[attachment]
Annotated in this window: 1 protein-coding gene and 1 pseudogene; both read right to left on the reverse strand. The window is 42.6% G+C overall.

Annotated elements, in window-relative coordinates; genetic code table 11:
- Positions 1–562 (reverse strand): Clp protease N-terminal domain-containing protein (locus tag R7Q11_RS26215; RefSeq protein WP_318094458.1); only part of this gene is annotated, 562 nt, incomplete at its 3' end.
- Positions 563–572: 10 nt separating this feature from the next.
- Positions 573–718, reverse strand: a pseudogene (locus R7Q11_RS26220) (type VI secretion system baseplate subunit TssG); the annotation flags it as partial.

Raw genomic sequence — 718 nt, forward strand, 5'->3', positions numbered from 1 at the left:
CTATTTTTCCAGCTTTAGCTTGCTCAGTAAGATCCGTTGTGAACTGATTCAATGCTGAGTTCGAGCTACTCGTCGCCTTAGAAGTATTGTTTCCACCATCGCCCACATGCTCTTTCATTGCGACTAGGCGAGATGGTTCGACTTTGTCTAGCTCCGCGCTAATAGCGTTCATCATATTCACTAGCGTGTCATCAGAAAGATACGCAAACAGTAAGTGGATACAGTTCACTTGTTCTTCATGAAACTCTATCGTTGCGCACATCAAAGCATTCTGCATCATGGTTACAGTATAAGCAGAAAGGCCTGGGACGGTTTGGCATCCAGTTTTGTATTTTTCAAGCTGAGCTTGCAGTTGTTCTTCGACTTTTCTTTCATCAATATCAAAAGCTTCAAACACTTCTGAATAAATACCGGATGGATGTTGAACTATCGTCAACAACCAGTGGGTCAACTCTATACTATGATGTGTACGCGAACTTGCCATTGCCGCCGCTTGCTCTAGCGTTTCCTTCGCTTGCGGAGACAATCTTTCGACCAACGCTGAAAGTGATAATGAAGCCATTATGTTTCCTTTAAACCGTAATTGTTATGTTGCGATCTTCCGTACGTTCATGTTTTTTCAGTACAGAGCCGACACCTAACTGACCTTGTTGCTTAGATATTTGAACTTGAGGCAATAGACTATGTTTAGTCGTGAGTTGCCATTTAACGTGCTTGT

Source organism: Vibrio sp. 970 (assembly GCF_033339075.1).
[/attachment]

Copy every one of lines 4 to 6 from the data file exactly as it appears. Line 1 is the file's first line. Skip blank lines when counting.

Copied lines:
- Positions 563–572: 10 nt separating this feature from the next.
- Positions 573–718, reverse strand: a pseudogene (locus R7Q11_RS26220) (type VI secretion system baseplate subunit TssG); the annotation flags it as partial.

Raw genomic sequence — 718 nt, forward strand, 5'->3', positions numbered from 1 at the left: